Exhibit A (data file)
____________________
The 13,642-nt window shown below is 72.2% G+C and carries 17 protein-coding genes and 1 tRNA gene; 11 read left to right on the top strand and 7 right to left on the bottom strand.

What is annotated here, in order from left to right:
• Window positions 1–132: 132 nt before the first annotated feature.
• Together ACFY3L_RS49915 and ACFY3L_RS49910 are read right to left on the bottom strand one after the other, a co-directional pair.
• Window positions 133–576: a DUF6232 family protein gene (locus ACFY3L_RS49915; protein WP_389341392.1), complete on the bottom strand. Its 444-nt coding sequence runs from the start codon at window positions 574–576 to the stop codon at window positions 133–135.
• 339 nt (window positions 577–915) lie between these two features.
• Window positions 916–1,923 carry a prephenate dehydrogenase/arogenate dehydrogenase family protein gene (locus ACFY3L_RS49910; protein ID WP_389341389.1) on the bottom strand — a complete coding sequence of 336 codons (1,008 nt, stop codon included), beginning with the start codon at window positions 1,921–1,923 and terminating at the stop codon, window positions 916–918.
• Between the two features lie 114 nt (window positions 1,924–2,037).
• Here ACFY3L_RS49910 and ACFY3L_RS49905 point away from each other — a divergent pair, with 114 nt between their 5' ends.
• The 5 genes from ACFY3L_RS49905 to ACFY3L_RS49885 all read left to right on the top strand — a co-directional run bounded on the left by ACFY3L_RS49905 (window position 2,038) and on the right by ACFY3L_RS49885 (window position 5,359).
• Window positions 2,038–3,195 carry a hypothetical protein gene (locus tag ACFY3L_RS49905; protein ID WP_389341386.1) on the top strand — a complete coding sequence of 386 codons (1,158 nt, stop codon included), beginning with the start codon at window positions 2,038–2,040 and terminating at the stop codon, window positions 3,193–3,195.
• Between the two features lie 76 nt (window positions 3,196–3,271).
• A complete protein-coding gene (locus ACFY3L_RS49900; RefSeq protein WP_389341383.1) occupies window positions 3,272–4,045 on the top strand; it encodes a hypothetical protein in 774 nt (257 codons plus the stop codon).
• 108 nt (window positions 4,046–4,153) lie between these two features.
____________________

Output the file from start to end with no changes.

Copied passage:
The 13,642-nt window shown below is 72.2% G+C and carries 17 protein-coding genes and 1 tRNA gene; 11 read left to right on the top strand and 7 right to left on the bottom strand.

What is annotated here, in order from left to right:
• Window positions 1–132: 132 nt before the first annotated feature.
• Together ACFY3L_RS49915 and ACFY3L_RS49910 are read right to left on the bottom strand one after the other, a co-directional pair.
• Window positions 133–576: a DUF6232 family protein gene (locus ACFY3L_RS49915; protein WP_389341392.1), complete on the bottom strand. Its 444-nt coding sequence runs from the start codon at window positions 574–576 to the stop codon at window positions 133–135.
• 339 nt (window positions 577–915) lie between these two features.
• Window positions 916–1,923 carry a prephenate dehydrogenase/arogenate dehydrogenase family protein gene (locus ACFY3L_RS49910; protein ID WP_389341389.1) on the bottom strand — a complete coding sequence of 336 codons (1,008 nt, stop codon included), beginning with the start codon at window positions 1,921–1,923 and terminating at the stop codon, window positions 916–918.
• Between the two features lie 114 nt (window positions 1,924–2,037).
• Here ACFY3L_RS49910 and ACFY3L_RS49905 point away from each other — a divergent pair, with 114 nt between their 5' ends.
• The 5 genes from ACFY3L_RS49905 to ACFY3L_RS49885 all read left to right on the top strand — a co-directional run bounded on the left by ACFY3L_RS49905 (window position 2,038) and on the right by ACFY3L_RS49885 (window position 5,359).
• Window positions 2,038–3,195 carry a hypothetical protein gene (locus tag ACFY3L_RS49905; protein ID WP_389341386.1) on the top strand — a complete coding sequence of 386 codons (1,158 nt, stop codon included), beginning with the start codon at window positions 2,038–2,040 and terminating at the stop codon, window positions 3,193–3,195.
• Between the two features lie 76 nt (window positions 3,196–3,271).
• A complete protein-coding gene (locus ACFY3L_RS49900; RefSeq protein WP_389341383.1) occupies window positions 3,272–4,045 on the top strand; it encodes a hypothetical protein in 774 nt (257 codons plus the stop codon).
• 108 nt (window positions 4,046–4,153) lie between these two features.